The tournament gets under way when the UAE outfit face Team Wellington on their home ground in the opener today. Last year saw fellow Arabian Gulf League side Al-Jazira reach the semifinal where they gave Real Madrid a huge fright before narrowly losing 2-1. And inspired by that march to the last four, Barman is looking for Al-Ain to go one better and become the first Emirati side to make the final.
“The FIFA Club World Cup is a global competition coveted by every club,” Barman said. “Al-Ahli, Al-Jazira and Al-Wahda participated in this tournament before and did their part, putting the UAE on the world map. We at Al-Ain hope to reach the semi-final, as Al-Jazira did, or do even better.”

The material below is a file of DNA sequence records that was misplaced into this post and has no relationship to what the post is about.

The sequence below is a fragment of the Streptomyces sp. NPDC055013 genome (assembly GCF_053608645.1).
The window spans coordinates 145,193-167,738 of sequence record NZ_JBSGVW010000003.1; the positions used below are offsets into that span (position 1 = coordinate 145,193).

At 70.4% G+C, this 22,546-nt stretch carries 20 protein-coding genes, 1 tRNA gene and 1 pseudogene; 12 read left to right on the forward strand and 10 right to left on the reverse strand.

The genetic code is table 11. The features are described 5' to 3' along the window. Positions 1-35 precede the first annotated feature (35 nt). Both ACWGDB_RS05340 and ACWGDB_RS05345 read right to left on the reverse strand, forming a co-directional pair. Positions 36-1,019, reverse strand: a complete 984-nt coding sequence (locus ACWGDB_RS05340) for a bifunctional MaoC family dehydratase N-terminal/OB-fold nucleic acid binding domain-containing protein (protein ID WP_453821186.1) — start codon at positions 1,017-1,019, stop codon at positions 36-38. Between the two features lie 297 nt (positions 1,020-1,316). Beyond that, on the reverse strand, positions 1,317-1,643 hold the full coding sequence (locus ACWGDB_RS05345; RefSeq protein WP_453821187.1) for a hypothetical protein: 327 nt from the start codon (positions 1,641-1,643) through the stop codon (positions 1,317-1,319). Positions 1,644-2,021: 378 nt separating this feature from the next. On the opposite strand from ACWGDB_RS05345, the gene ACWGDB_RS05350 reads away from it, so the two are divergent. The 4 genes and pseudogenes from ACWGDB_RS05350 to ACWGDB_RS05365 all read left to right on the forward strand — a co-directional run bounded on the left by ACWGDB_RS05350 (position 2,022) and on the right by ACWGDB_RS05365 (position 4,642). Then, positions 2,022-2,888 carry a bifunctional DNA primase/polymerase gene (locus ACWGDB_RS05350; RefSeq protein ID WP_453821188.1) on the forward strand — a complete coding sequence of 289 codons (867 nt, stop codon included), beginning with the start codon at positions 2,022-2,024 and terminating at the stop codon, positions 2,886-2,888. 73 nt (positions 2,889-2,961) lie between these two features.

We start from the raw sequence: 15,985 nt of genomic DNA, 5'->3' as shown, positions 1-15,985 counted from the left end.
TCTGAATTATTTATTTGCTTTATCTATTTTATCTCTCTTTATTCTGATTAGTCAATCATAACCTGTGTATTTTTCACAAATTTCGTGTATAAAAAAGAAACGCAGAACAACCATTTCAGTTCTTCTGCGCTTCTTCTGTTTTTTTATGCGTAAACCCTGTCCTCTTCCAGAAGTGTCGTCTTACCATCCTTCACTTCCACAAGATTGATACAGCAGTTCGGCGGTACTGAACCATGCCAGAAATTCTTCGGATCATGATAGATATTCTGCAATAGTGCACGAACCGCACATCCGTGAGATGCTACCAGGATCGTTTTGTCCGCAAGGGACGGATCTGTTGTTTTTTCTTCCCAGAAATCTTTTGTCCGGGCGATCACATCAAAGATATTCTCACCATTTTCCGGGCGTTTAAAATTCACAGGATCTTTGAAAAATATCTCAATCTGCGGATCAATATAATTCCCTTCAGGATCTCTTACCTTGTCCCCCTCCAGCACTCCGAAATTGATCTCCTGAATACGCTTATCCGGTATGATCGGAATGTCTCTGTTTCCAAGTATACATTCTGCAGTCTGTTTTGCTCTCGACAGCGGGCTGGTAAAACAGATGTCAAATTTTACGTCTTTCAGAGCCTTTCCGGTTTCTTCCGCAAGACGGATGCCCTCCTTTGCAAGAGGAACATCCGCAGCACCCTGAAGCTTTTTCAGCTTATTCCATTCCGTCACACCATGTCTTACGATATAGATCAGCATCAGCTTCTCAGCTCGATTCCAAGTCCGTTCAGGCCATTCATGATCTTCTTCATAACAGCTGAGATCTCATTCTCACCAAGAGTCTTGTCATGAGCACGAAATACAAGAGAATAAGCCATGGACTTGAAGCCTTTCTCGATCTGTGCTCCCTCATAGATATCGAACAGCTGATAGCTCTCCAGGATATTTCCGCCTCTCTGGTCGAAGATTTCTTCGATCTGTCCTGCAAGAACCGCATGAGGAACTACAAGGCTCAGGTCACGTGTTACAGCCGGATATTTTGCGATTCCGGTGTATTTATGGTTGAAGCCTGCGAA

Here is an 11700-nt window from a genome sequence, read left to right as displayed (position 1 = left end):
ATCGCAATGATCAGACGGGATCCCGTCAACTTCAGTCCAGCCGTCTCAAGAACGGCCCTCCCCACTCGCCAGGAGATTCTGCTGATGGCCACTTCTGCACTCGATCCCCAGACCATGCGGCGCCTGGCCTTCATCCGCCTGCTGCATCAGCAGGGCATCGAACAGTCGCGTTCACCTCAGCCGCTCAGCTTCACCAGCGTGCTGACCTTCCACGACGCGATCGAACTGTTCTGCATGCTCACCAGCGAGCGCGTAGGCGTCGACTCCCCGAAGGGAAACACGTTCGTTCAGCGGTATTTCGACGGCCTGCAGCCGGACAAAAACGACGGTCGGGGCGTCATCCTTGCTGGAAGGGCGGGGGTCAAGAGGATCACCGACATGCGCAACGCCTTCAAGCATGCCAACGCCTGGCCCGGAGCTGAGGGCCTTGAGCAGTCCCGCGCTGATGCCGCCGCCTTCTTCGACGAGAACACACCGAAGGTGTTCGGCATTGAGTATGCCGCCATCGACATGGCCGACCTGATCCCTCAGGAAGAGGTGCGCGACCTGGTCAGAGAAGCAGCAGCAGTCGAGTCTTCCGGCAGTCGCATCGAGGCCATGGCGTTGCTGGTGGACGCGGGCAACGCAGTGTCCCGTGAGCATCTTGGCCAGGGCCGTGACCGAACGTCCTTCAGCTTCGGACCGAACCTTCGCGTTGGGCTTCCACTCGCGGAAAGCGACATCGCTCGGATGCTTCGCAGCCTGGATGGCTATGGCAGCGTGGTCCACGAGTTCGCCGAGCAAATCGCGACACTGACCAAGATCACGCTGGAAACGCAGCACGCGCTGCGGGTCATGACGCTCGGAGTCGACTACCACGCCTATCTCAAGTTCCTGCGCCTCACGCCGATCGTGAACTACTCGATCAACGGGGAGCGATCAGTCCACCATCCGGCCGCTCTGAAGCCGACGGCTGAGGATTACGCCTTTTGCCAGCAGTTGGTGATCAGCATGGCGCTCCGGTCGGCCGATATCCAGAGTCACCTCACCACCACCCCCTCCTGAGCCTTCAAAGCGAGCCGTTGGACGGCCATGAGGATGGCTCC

Before any tournament it is only natural to dream of glory and lifting the trophy in front of adoring fans. But the midfielder is not getting too cocky, revealing that despite having home advantage Al-Ain are taking absolutely nothing for granted, starting with Wednesday’s clash against the Kiwis.
“There’s no doubt that we’re aiming to reach the final and face a giant like Real Madrid, but first we have to focus on our opening match against Team Wellington,” the 24-year-old said.
“We need to win to progress from this round and play the subsequent games until we reach the final against Real Madrid and show a standard of play the UAE can be proud of.”
Barman is not anticipating an easy opener.